We are searching data for your request:
Forums and discussions:
Manuals and reference books:
Data from registers:
Upon completion, a link will appear to access the found materials.
Question: what cycad fertilizer?
I have two female Cicas and one male at my holiday home in Calabria. This year, or about a month ago, I took them off the ground and put them in a vase. I have a feeling they are a little stressed. What fertilizer you recommend. can i buy it from you too? For succulent plants, what other fertilizer do you recommend? Waiting for your vs. precious advice, please accept a sincere thanks and kind regards.
Fertilizer for cycas: Answer / fertilizers
moving a plant from the ground to the pot is always a source of stress of some kind; in your case, cycads are very particular plants, slow-growing, and with a contained root system (if we consider the global size of the plant), so in general cycas plants that are moved tend not to suffer serious or permanent damage , especially if you managed to put the whole root system in the pots. However, having slow growth, it is unlikely that, in spring travel, the same damage could be caused, for example, by a rose, which, even when it is developing at maximum capacity, may even reach complete desiccation. Having said this, it is clear that the different cultivation conditions can bring suffering into pain; the very suffering cycads, or cultivated in a not very correct way, usually quickly express their disappointment by producing on the foliage unsightly yellow specks; in this case, it seems to help give some fertilizer that contains Manganese, although this "cure" has not yet been confirmed by any scientific research. The cycas love a fairly acid soil, so I hope that the compound used to fill the pot is slightly acidic, consisting of universal soil, mixed with peat and sand, to increase drainage. If, on the other hand, the soil you have placed in the pot should be alkaline, it begins to provide your cycas with a soothing fertilizer. In theory, these plants do not need excessive fertilization or special fertilizers, it remains important that the fertilizer you use does not contain excessive amounts of nitrogen, and instead also contains microelements, such as iron, manganese, boron.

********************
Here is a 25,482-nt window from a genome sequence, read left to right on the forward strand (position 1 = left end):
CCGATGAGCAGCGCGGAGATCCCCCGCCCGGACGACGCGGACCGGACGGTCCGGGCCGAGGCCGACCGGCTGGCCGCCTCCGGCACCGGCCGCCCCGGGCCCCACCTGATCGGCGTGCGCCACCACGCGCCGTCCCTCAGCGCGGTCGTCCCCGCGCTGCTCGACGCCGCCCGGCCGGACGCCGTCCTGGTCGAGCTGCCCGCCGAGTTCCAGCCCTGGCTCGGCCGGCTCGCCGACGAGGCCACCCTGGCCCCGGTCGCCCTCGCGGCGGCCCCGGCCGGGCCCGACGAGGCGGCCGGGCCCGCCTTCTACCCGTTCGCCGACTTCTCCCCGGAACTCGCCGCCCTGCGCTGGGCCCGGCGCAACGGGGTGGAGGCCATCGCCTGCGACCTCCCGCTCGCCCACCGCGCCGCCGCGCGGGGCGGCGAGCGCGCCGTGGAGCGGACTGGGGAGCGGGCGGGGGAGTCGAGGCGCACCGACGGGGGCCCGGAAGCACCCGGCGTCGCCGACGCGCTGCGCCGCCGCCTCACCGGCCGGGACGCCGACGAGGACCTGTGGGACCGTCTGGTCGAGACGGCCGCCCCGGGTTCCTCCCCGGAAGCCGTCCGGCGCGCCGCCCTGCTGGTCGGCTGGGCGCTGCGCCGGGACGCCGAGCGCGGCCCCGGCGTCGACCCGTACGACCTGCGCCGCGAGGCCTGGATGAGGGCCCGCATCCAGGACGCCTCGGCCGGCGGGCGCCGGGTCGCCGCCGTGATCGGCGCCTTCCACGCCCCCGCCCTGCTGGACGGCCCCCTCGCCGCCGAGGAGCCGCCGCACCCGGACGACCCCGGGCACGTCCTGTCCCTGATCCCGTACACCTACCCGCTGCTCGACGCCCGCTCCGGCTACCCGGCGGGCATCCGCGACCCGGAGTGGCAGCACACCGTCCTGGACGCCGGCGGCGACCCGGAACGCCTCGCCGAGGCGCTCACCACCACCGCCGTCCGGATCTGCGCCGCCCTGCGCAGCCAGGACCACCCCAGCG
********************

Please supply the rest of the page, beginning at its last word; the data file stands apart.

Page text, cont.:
Should your cycads develop very slowly, you can look for a nutritional activator in the nursery, which is used only once a year, usually in the spring.
As for succulent and succulent plants, usually specific fertilizers are used, which must contain small amounts of nitrogen, and instead be rich in potassium; usually a good fertilizer for succulents has a titer that indicates a small amount of nitrogen, about twice as much phosphorus, and about twice as much potassium, then type NPK 2-4-8. Nitrogen stimulates the production of green tissue and shoots, and in the case of succulents, if supplied in excess, gives rise to stems easily attacked by rot and mold, and very sensitive to cold. Also in this case, a good fertilizer also contains various types of microelements. The succulent plants in general however need very small amounts of fertilizer, which is then supplied by halving the dose on the package, or doubling the time between two administrations. The fertilizer is supplied only from April to September.